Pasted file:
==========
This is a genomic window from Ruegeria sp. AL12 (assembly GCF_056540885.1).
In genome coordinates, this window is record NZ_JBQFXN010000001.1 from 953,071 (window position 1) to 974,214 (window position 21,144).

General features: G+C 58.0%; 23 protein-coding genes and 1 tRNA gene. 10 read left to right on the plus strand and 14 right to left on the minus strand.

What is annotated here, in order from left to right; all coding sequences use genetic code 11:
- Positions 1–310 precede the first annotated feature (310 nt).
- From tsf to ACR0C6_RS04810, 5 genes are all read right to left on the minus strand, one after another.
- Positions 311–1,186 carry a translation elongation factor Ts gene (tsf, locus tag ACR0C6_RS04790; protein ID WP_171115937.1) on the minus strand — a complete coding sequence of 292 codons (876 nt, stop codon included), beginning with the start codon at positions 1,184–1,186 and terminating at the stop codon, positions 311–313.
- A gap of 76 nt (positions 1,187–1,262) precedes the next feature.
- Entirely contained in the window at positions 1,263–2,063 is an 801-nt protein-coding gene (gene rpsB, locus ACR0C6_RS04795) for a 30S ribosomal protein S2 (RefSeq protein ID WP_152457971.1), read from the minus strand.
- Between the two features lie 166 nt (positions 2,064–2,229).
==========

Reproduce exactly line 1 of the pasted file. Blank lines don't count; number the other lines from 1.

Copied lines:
This is a genomic window from Ruegeria sp. AL12 (assembly GCF_056540885.1).